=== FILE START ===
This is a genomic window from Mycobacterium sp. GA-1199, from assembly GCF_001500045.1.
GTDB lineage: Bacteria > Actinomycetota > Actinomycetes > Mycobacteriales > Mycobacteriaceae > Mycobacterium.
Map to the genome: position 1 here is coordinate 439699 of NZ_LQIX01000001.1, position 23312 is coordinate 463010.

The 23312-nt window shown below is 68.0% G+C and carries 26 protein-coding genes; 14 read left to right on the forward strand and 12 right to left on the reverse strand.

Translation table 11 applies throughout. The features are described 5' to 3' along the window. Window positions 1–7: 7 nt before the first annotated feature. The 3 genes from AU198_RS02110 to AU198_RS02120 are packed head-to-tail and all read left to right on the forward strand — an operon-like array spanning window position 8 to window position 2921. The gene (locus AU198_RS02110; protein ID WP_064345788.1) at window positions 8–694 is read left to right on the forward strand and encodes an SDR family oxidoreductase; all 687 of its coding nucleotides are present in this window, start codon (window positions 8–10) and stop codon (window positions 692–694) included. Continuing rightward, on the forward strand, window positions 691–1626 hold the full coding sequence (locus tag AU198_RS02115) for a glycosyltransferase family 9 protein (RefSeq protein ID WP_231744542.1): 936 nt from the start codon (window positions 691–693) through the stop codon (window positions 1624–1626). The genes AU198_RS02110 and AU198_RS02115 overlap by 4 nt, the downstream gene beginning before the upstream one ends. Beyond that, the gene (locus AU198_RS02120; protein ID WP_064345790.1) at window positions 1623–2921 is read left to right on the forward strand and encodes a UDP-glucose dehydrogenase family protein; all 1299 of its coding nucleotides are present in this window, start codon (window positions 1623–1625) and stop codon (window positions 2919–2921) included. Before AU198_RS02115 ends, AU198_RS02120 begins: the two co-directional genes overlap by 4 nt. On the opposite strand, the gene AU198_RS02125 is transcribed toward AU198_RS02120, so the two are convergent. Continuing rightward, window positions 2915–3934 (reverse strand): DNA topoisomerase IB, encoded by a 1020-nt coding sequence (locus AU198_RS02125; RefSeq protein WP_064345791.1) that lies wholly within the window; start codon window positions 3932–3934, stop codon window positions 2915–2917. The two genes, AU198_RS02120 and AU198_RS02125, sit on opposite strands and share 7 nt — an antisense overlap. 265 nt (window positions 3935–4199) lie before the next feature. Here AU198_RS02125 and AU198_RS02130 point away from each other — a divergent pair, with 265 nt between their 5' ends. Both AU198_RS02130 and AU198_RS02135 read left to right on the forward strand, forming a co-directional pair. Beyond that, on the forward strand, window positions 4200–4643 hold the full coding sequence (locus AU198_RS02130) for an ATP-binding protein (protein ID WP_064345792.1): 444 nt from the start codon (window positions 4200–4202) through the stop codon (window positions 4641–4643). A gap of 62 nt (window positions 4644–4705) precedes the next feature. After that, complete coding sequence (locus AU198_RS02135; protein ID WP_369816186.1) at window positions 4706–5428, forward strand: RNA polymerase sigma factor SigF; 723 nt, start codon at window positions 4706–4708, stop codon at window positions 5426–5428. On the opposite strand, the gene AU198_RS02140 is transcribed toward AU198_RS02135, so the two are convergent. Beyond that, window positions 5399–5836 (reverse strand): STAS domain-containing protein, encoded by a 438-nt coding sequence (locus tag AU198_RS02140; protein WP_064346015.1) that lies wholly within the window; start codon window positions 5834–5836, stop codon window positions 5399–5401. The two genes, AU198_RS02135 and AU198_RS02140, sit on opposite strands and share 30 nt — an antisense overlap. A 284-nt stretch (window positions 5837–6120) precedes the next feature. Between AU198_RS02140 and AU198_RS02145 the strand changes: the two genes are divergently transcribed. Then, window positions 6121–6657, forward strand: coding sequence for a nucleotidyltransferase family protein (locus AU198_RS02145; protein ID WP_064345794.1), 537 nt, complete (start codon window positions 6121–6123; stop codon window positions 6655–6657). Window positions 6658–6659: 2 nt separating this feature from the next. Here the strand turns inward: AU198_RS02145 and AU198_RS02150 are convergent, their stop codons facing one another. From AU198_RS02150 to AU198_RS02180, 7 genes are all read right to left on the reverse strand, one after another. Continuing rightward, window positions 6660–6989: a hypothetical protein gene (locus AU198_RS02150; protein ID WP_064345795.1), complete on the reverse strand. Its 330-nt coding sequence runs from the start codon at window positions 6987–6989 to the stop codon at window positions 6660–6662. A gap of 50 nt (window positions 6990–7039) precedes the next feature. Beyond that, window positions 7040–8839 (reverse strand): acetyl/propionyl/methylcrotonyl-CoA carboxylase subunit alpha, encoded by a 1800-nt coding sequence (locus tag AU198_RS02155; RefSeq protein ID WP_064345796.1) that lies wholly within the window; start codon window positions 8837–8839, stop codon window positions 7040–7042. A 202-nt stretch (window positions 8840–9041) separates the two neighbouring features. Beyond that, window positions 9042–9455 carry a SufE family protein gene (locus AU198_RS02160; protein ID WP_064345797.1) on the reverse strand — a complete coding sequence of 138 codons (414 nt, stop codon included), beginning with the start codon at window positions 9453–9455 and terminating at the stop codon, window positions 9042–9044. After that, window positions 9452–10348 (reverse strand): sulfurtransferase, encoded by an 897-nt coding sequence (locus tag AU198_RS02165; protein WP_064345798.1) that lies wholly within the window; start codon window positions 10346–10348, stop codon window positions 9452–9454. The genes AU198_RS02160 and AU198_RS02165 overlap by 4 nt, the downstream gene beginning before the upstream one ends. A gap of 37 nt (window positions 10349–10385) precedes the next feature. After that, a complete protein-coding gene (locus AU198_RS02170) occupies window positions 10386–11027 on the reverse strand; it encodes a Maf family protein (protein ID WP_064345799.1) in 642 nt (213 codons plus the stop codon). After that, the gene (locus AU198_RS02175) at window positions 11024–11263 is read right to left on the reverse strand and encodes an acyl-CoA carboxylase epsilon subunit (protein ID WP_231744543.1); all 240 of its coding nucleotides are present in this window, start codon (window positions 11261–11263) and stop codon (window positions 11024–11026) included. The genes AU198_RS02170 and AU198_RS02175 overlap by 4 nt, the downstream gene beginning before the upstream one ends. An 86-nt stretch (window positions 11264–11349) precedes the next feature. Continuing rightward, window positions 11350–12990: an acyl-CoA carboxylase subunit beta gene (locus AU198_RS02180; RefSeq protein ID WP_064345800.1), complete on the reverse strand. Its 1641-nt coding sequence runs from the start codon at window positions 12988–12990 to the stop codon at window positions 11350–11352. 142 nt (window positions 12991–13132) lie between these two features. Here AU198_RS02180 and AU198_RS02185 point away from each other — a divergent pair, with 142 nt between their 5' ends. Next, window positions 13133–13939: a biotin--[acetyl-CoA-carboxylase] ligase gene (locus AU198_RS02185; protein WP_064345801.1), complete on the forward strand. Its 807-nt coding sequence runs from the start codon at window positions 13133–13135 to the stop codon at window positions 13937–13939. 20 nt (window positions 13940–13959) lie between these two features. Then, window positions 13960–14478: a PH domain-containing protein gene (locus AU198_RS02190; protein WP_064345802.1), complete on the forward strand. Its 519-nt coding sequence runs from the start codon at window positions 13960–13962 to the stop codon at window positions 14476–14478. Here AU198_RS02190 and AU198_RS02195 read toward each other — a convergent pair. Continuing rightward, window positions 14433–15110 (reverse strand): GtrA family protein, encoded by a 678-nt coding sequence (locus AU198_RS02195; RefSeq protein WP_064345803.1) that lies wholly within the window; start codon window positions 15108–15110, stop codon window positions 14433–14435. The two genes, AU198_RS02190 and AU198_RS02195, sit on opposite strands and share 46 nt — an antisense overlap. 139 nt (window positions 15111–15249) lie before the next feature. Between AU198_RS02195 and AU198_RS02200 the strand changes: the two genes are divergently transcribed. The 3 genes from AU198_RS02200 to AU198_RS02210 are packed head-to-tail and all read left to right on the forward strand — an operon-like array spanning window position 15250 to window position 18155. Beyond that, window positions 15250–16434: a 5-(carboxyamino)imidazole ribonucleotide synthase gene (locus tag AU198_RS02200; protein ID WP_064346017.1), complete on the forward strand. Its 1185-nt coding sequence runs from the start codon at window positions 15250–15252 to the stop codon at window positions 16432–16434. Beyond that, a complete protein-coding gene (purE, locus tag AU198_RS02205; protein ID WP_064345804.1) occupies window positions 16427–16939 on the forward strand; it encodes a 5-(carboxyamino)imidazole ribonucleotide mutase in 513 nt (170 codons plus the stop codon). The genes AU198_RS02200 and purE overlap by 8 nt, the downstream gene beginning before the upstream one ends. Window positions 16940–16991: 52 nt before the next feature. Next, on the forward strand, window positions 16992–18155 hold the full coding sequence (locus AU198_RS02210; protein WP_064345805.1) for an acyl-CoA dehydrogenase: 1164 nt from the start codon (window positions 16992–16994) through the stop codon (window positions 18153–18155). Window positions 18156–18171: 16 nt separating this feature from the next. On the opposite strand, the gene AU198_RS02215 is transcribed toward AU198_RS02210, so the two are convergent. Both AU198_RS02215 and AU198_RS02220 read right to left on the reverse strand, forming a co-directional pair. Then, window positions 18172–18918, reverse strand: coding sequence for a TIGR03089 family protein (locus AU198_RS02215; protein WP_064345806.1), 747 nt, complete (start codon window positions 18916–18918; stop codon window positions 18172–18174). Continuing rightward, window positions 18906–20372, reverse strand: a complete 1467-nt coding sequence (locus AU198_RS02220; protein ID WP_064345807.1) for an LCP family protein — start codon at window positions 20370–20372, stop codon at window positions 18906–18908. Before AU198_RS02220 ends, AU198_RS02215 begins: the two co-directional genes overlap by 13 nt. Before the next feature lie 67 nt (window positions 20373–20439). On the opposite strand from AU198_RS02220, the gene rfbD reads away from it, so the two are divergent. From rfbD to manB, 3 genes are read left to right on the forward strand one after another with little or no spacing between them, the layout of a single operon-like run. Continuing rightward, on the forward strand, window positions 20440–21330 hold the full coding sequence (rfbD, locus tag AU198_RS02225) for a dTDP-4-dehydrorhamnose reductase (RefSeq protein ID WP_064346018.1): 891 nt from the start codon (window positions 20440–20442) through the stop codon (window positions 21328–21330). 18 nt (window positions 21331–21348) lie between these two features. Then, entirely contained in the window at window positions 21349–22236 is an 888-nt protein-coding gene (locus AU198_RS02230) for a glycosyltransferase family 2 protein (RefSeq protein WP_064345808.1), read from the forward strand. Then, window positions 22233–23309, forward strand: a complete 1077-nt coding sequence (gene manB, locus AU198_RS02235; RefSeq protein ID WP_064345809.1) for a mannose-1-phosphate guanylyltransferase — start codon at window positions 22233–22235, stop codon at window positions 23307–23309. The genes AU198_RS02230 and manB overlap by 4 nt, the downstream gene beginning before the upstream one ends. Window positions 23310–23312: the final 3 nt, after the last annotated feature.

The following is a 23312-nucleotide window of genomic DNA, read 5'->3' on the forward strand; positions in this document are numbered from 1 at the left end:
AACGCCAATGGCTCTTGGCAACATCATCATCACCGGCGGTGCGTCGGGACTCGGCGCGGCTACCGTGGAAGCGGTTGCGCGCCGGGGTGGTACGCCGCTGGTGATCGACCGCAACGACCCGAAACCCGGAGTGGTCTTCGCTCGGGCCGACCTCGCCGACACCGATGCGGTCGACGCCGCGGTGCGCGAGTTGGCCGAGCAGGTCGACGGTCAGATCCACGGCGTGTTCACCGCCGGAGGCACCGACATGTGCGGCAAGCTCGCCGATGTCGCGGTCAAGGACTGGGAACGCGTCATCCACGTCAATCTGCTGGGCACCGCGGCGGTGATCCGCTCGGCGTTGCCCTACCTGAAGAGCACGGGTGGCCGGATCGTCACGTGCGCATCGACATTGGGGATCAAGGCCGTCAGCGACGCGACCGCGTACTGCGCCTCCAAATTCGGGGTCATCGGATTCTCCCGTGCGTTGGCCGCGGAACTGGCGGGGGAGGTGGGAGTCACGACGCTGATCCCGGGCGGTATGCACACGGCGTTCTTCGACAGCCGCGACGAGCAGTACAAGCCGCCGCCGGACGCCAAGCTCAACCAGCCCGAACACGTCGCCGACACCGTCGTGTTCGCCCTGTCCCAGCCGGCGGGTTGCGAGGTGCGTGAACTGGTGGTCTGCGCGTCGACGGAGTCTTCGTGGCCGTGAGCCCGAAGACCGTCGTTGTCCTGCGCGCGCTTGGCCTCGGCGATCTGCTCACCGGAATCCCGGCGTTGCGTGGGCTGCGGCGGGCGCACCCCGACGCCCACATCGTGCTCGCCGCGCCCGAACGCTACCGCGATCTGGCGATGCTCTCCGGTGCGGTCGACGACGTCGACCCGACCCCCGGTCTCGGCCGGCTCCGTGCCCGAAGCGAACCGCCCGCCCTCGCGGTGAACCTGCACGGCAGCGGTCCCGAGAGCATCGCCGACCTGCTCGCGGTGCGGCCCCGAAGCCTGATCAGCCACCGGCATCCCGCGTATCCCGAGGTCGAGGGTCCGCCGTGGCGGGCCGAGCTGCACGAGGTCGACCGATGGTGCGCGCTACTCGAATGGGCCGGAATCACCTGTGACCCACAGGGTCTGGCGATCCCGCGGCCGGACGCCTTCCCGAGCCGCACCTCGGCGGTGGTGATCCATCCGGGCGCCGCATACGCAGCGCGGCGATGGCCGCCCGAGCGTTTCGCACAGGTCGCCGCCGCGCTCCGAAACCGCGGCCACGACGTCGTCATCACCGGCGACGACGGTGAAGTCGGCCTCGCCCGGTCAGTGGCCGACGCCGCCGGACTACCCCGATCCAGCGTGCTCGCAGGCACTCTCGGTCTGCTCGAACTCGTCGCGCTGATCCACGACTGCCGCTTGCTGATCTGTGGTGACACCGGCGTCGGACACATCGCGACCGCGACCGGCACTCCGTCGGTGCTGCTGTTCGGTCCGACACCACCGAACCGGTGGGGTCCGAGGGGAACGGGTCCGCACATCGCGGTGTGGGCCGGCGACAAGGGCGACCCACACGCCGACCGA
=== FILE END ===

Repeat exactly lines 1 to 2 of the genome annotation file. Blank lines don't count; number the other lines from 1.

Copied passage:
This is a genomic window from Mycobacterium sp. GA-1199, from assembly GCF_001500045.1.
GTDB lineage: Bacteria > Actinomycetota > Actinomycetes > Mycobacteriales > Mycobacteriaceae > Mycobacterium.